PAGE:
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Counter-Strike: Global Offensive Player Hilariously Trolls Cheaters

According to Esports Talk, cheating is a major problem in CS:GO these days. The popular first-person shooter went free-to-play back in 2018, a move that angered its fan base as they feared an increase in cheaters. Based on Esports Talk's video, it seems those fears weren't unfounded. Apparently, a YouTuber named ScriptKid also thought the cheating problem was out of hand — so he decided to do something about it.

ScriptKid trolled cheaters in Counter-Strike: Global Offensive (CS:GO) with fake cheating software, which he termed "bait software." Instead of giving its users superhuman skills and abilities, this bait software caused them to throw grenades at themselves, shoot their teammates, and much, much more.

ScriptKid, who describes himself as a part time content creator who "like[s] coding useless applications and stuff," claims that he spent $600 of his own money to create and advertise his new bait software with the sole purpose of getting revenge on cheaters. He advertised the "cheat" as completely free and totally undetectable by Valve Anti-Cheat, an auto-moderation system designed to find and permanently ban cheaters.

Over a thousand people reportedly took the bait and downloaded ScriptKid's hack. However, in an ironic twist worthy of Dante's Inferno, players who thought they would be getting the ability to make perfect headshots every time or see through walls instead found themselves being punished for their sins.

ScriptKid's YouTube video is a ten minute compilation of would-be cheaters doing things that would embarrass the greenest noob. At two minutes in you can see a player using ScriptKid's mod failing to defuse a bomb. Around the three minute mark, someone falls prey to his "ViolenceSpeedMomentum" punishment, which cranks the mouse sensitivity way, way up. You can see that person spinning around like a top for a few seconds before being gunned down. At six minutes, a player gets hit with ScriptKid's "ButterFingers" effect. This causes him to repeatedly drop his gun for no reason, leaving him an easy target for his opponent.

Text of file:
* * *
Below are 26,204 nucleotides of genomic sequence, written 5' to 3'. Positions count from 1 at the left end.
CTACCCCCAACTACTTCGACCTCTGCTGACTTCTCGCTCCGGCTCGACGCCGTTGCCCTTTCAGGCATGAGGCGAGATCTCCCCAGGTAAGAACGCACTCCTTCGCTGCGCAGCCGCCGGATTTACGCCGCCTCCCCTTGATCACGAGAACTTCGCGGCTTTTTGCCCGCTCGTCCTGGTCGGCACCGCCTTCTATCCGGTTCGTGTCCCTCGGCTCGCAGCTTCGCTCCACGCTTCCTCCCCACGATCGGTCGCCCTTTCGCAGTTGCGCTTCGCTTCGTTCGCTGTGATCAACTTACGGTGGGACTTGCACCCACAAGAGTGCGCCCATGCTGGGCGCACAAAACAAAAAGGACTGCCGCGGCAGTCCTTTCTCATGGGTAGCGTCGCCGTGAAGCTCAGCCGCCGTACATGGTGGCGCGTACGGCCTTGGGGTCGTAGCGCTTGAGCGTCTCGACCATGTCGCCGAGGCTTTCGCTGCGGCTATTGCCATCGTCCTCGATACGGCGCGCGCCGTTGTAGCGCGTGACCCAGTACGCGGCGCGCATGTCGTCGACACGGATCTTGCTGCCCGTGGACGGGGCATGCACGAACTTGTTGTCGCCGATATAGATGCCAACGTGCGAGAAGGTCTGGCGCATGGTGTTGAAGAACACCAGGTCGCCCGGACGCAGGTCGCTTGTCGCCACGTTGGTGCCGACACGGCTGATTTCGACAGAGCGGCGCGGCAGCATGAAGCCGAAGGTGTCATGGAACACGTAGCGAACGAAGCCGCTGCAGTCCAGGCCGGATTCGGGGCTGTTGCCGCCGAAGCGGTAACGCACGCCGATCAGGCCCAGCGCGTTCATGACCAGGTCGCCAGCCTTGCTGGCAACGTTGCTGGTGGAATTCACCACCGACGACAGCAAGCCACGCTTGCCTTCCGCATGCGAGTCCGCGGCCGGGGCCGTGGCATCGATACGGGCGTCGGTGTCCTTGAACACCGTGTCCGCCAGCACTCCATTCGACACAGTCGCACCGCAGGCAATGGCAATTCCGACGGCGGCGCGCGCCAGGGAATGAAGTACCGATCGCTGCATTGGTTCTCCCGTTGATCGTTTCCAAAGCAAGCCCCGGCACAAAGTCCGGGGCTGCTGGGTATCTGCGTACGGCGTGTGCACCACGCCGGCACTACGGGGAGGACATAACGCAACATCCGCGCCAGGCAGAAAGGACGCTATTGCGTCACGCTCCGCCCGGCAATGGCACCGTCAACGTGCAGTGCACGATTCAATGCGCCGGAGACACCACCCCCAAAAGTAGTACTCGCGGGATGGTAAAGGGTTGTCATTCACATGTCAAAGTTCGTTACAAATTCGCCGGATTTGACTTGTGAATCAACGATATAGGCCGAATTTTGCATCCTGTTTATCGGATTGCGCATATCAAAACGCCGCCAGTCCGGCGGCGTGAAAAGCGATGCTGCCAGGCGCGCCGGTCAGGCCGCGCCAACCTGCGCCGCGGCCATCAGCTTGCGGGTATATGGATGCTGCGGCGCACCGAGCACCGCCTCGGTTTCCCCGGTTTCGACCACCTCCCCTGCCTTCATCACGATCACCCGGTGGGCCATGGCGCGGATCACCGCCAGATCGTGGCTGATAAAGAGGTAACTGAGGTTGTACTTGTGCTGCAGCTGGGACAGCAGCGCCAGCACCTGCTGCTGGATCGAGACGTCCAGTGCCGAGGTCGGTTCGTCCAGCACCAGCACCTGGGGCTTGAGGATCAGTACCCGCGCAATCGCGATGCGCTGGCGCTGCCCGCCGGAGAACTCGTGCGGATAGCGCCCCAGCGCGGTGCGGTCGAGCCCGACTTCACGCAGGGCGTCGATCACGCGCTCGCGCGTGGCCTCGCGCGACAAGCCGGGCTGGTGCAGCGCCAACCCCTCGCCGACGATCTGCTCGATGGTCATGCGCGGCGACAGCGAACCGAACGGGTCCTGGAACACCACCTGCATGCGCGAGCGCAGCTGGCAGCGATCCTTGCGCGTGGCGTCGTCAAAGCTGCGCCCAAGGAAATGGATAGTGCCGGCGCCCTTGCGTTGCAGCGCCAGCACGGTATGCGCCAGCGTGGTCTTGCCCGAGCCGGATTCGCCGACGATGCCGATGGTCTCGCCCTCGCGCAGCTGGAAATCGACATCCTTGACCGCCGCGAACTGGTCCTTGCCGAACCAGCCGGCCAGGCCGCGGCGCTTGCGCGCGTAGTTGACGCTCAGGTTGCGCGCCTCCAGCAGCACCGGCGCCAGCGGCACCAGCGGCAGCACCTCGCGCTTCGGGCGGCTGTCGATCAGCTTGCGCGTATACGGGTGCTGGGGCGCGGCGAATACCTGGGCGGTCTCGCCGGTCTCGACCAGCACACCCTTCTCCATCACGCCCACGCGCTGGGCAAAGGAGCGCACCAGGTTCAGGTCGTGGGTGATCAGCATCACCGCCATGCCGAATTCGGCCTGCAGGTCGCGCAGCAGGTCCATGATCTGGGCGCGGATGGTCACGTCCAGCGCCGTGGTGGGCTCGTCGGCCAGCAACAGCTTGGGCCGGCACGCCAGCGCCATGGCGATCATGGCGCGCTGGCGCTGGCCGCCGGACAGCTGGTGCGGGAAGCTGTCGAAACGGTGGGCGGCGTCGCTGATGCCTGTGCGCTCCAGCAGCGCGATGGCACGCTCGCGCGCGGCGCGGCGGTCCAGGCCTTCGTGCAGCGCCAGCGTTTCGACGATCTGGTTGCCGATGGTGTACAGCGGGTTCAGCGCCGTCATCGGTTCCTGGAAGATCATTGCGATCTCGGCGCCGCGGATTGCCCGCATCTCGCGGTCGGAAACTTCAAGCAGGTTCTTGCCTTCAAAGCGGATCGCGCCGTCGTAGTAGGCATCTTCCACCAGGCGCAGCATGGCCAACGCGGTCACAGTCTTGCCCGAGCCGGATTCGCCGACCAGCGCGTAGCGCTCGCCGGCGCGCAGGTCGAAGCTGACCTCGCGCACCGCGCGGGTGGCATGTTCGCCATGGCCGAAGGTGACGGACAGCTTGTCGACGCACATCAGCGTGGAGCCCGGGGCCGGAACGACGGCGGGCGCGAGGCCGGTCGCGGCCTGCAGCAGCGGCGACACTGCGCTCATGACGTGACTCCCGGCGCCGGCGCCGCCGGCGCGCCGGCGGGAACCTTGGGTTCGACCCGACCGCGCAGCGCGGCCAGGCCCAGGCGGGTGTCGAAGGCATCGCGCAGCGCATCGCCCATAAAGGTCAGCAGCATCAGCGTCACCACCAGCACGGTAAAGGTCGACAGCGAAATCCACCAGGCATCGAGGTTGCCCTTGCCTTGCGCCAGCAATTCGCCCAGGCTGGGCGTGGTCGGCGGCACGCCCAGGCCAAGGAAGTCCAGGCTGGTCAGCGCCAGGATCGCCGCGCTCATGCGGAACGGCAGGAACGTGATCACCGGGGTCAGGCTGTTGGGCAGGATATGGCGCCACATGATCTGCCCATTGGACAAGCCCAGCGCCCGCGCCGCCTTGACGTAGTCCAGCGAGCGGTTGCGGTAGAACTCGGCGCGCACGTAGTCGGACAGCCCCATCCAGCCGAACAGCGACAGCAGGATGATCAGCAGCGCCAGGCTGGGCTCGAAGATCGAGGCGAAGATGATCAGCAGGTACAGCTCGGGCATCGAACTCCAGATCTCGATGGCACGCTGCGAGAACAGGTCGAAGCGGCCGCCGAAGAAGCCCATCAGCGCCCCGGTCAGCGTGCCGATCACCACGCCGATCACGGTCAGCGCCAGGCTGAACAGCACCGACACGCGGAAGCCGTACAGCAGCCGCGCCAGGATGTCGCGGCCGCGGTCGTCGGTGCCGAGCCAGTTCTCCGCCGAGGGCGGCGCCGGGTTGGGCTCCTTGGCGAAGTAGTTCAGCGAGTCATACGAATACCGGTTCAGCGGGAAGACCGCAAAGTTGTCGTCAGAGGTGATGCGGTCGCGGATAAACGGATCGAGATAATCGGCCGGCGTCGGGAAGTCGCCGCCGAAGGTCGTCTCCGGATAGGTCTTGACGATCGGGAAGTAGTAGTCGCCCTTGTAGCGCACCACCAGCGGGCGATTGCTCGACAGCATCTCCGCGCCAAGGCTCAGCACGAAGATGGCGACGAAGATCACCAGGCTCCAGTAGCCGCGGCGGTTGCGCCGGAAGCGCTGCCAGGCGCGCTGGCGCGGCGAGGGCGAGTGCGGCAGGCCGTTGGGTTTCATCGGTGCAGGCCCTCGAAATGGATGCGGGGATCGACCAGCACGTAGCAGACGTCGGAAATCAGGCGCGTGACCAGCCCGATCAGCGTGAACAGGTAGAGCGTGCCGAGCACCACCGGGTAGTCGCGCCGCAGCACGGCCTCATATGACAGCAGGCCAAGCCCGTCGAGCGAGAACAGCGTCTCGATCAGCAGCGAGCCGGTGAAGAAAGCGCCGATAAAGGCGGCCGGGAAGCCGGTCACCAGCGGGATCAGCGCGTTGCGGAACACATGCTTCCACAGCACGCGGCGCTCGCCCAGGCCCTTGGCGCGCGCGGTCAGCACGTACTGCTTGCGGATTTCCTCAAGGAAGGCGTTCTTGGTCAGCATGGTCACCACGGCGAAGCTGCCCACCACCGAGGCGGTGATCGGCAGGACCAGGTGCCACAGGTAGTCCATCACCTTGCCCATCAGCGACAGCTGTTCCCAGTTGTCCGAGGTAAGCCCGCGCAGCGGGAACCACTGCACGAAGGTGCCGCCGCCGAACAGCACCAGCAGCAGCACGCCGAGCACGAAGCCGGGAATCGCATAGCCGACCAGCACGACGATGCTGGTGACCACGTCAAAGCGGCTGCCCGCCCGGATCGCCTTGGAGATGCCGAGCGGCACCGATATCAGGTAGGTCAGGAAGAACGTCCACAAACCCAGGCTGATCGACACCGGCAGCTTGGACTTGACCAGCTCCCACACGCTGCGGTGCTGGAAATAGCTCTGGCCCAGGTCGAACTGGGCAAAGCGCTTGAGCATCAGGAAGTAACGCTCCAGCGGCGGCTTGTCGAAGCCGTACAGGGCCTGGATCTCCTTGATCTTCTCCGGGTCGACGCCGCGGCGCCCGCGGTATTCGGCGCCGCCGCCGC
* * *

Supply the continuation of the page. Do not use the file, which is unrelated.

Those are just a few of the many punishments that ScriptKid built into his bait software. Throughout the video you can also see users wasting their in-game money on sub-par weapons, having their mouse controls inverted without warning, and suddenly being unable to make even the simplest shots.

This isn't the first time that ScriptKid has trolled cheaters. He's done the same thing to PlayerUnknown's Battlegrounds (PUBG) players who were looking for unfair advantages. His PUBG software had many of the same effects as his CS:GO "cheat," forcing players to throw grenades at themselves, jump out of moving vehicles, and repeatedly fail to revive their downed teammates. ScriptKid says in the PUBG video description that it also uploads their play sessions, which is how he gets the footage for his videos. His CS:GO trolling video doesn't say how he got the footage for it, but presumably he used a similar method.

There does seem to be some question about whether ScriptKid's CS:GO video is legit. As of this article's publication, many of the top comments or the replies to them are insisting that the video is phony. One of the top comments also claims that "Noon Dog" (presumably a typo for Noob Dog) has exposed the video as a fake. However, looking up the player in question only finds an angry tweet saying that the video was "probably" faked, with no evidence. The YouTube naysayers also seem unable to come up with anything concrete, and invariably respond with some version of "it's obvious" or "nobody would be that stupid." ScriptKid has responded to these accusations by making the source code available for everyone to see "as evidence that [his] videos are not faked."

ScriptKid's $600 prank isn't likely to make much of a dent in the CS:GO cheating community — as Noob Dog says in his tweet, most players will simply uninstall the mod once they realize they've been tricked. However, to judge by the video's 20,000 likes, a lot of people enjoyed watching some cheaters get the tables turned on them. A few commenters even proposed using the bait software for fun, saying they'd like to set up games on private servers (away from Valve Anti-Cheat's watchful eye) where everyone was using ScriptKid's software. With the source code publicly posted and available, assuming that it does work as ScriptKid claims, that would likely be possible.

Faked or not, ScriptKid's video is a hit. As of right now, he only has three videos uploaded on his YouTube page, but each of the three has hundreds of thousands of views (and one has over a million). We'll be watching to see what this part-time creator does next.